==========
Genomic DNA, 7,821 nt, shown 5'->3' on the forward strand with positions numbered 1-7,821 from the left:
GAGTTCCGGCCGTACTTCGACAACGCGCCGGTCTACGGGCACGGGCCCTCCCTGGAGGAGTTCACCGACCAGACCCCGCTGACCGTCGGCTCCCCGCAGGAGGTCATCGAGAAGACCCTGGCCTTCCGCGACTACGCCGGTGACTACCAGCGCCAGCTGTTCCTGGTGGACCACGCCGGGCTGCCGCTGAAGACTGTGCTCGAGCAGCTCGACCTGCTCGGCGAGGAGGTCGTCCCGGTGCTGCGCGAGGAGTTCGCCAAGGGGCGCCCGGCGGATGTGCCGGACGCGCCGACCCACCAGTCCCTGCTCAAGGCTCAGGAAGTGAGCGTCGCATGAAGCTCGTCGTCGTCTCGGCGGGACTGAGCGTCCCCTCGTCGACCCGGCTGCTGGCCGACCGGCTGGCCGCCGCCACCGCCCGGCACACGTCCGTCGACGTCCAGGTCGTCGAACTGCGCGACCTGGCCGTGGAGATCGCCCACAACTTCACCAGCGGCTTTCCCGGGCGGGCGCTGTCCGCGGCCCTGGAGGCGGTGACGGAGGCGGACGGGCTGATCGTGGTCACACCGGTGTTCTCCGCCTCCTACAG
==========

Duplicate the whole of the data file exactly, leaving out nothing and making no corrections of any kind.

Genomic DNA, 7,821 nt, shown 5'->3' on the forward strand with positions numbered 1-7,821 from the left:
GAGTTCCGGCCGTACTTCGACAACGCGCCGGTCTACGGGCACGGGCCCTCCCTGGAGGAGTTCACCGACCAGACCCCGCTGACCGTCGGCTCCCCGCAGGAGGTCATCGAGAAGACCCTGGCCTTCCGCGACTACGCCGGTGACTACCAGCGCCAGCTGTTCCTGGTGGACCACGCCGGGCTGCCGCTGAAGACTGTGCTCGAGCAGCTCGACCTGCTCGGCGAGGAGGTCGTCCCGGTGCTGCGCGAGGAGTTCGCCAAGGGGCGCCCGGCGGATGTGCCGGACGCGCCGACCCACCAGTCCCTGCTCAAGGCTCAGGAAGTGAGCGTCGCATGAAGCTCGTCGTCGTCTCGGCGGGACTGAGCGTCCCCTCGTCGACCCGGCTGCTGGCCGACCGGCTGGCCGCCGCCACCGCCCGGCACACGTCCGTCGACGTCCAGGTCGTCGAACTGCGCGACCTGGCCGTGGAGATCGCCCACAACTTCACCAGCGGCTTTCCCGGGCGGGCGCTGTCCGCGGCCCTGGAGGCGGTGACGGAGGCGGACGGGCTGATCGTGGTCACACCGGTGTTCTCCGCCTCCTACAG